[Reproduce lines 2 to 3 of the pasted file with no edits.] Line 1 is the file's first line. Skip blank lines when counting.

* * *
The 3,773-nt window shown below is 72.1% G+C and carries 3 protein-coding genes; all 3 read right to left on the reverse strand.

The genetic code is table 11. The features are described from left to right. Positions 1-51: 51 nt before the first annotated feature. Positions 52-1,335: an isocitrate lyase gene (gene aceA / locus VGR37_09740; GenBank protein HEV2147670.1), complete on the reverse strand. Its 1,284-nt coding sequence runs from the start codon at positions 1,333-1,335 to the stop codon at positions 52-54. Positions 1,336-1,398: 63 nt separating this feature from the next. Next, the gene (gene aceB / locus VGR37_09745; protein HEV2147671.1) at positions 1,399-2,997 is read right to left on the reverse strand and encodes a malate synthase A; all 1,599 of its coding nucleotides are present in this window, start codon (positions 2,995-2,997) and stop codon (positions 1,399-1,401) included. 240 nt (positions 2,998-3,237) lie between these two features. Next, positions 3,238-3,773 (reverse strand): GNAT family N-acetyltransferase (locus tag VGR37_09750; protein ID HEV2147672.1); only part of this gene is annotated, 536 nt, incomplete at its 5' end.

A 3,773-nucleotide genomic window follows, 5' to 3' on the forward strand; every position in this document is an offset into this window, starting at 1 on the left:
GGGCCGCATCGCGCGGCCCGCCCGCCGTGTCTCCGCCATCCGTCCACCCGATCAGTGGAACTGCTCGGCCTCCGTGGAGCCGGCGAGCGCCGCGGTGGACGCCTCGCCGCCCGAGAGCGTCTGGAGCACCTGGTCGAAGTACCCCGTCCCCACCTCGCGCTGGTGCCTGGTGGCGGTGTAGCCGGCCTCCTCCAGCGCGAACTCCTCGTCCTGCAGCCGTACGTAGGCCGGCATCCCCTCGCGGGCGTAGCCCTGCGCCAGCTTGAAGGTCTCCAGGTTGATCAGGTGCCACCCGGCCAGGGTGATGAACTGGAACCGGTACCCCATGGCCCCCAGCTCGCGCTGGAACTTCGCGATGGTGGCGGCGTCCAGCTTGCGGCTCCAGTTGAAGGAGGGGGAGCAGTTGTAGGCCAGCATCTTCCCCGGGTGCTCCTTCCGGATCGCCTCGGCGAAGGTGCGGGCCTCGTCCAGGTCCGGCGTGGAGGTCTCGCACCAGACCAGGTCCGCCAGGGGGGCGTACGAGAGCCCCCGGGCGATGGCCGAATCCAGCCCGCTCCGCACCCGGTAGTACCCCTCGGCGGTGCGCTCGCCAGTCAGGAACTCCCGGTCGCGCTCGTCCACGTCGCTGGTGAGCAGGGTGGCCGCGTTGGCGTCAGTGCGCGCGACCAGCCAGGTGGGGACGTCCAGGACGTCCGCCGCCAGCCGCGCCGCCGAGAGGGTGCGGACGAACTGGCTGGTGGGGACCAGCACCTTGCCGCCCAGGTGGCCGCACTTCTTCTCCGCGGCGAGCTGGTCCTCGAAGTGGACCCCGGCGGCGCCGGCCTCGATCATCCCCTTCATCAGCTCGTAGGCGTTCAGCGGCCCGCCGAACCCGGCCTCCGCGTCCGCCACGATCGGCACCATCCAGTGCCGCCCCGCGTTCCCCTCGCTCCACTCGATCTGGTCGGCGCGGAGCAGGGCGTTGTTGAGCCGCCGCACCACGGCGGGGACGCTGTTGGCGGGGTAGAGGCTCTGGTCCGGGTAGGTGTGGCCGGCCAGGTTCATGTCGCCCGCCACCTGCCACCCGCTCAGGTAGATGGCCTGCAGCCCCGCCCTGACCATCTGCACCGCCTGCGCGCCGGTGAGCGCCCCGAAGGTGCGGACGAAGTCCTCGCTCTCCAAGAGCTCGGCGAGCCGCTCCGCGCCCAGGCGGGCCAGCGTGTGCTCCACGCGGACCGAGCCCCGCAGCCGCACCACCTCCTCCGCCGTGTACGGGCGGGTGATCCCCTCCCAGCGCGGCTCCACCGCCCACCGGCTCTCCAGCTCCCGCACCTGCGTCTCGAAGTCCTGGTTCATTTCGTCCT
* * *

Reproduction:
The genetic code is table 11. The features are described from left to right. Positions 1-51: 51 nt before the first annotated feature. Positions 52-1,335: an isocitrate lyase gene (gene aceA / locus VGR37_09740; GenBank protein HEV2147670.1), complete on the reverse strand. Its 1,284-nt coding sequence runs from the start codon at positions 1,333-1,335 to the stop codon at positions 52-54. Positions 1,336-1,398: 63 nt separating this feature from the next. Next, the gene (gene aceB / locus VGR37_09745; protein HEV2147671.1) at positions 1,399-2,997 is read right to left on the reverse strand and encodes a malate synthase A; all 1,599 of its coding nucleotides are present in this window, start codon (positions 2,995-2,997) and stop codon (positions 1,399-1,401) included. 240 nt (positions 2,998-3,237) lie between these two features. Next, positions 3,238-3,773 (reverse strand): GNAT family N-acetyltransferase (locus tag VGR37_09750; protein ID HEV2147672.1); only part of this gene is annotated, 536 nt, incomplete at its 5' end.

A 3,773-nucleotide genomic window follows, 5' to 3' on the forward strand; every position in this document is an offset into this window, starting at 1 on the left: